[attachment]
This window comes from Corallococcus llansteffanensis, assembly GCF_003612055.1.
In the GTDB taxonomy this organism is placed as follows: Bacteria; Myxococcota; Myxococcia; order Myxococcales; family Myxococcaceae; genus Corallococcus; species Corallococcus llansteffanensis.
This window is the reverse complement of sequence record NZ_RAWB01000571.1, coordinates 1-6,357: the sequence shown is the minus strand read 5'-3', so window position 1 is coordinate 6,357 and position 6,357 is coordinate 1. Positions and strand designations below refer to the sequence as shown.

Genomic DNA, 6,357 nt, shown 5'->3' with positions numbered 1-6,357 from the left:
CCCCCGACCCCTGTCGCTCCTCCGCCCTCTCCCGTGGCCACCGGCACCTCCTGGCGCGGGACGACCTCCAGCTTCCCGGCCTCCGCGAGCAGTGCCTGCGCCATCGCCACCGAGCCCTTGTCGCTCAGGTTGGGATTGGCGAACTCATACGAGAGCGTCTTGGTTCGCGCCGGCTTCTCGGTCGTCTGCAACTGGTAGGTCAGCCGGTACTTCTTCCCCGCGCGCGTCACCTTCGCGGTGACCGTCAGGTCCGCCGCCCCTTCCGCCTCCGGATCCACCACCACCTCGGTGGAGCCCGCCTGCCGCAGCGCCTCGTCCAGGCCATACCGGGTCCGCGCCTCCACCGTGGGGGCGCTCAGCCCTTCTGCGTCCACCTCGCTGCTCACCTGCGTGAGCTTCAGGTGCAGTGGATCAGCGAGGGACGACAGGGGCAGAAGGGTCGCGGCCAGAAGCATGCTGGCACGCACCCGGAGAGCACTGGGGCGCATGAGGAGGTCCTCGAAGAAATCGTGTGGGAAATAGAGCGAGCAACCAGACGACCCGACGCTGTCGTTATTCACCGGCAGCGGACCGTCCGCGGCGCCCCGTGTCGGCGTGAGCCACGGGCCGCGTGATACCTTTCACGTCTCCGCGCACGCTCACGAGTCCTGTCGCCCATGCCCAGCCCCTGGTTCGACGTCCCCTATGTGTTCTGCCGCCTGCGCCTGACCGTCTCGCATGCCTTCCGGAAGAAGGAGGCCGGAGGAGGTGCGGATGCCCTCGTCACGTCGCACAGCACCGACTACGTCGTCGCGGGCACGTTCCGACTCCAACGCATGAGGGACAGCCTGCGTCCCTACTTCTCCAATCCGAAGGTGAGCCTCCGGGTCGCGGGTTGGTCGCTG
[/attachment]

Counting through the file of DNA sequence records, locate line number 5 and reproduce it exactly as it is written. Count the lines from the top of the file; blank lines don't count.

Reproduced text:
CCCCCGACCCCTGTCGCTCCTCCGCCCTCTCCCGTGGCCACCGGCACCTCCTGGCGCGGGACGACCTCCAGCTTCCCGGCCTCCGCGAGCAGTGCCTGCGCCATCGCCACCGAGCCCTTGTCGCTCAGGTTGGGATTGGCGAACTCATACGAGAGCGTCTTGGTTCGCGCCGGCTTCTCGGTCGTCTGCAACTGGTAGGTCAGCCGGTACTTCTTCCCCGCGCGCGTCACCTTCGCGGTGACCGTCAGGTCCGCCGCCCCTTCCGCCTCCGGATCCACCACCACCTCGGTGGAGCCCGCCTGCCGCAGCGCCTCGTCCAGGCCATACCGGGTCCGCGCCTCCACCGTGGGGGCGCTCAGCCCTTCTGCGTCCACCTCGCTGCTCACCTGCGTGAGCTTCAGGTGCAGTGGATCAGCGAGGGACGACAGGGGCAGAAGGGTCGCGGCCAGAAGCATGCTGGCACGCACCCGGAGAGCACTGGGGCGCATGAGGAGGTCCTCGAAGAAATCGTGTGGGAAATAGAGCGAGCAACCAGACGACCCGACGCTGTCGTTATTCACCGGCAGCGGACCGTCCGCGGCGCCCCGTGTCGGCGTGAGCCACGGGCCGCGTGATACCTTTCACGTCTCCGCGCACGCTCACGAGTCCTGTCGCCCATGCCCAGCCCCTGGTTCGACGTCCCCTATGTGTTCTGCCGCCTGCGCCTGACCGTCTCGCATGCCTTCCGGAAGAAGGAGGCCGGAGGAGGTGCGGATGCCCTCGTCACGTCGCACAGCACCGACTACGTCGTCGCGGGCACGTTCCGACTCCAACGCATGAGGGACAGCCTGCGTCCCTACTTCTCCAATCCGAAGGTGAGCCTCCGGGTCGCGGGTTGGTCGCTG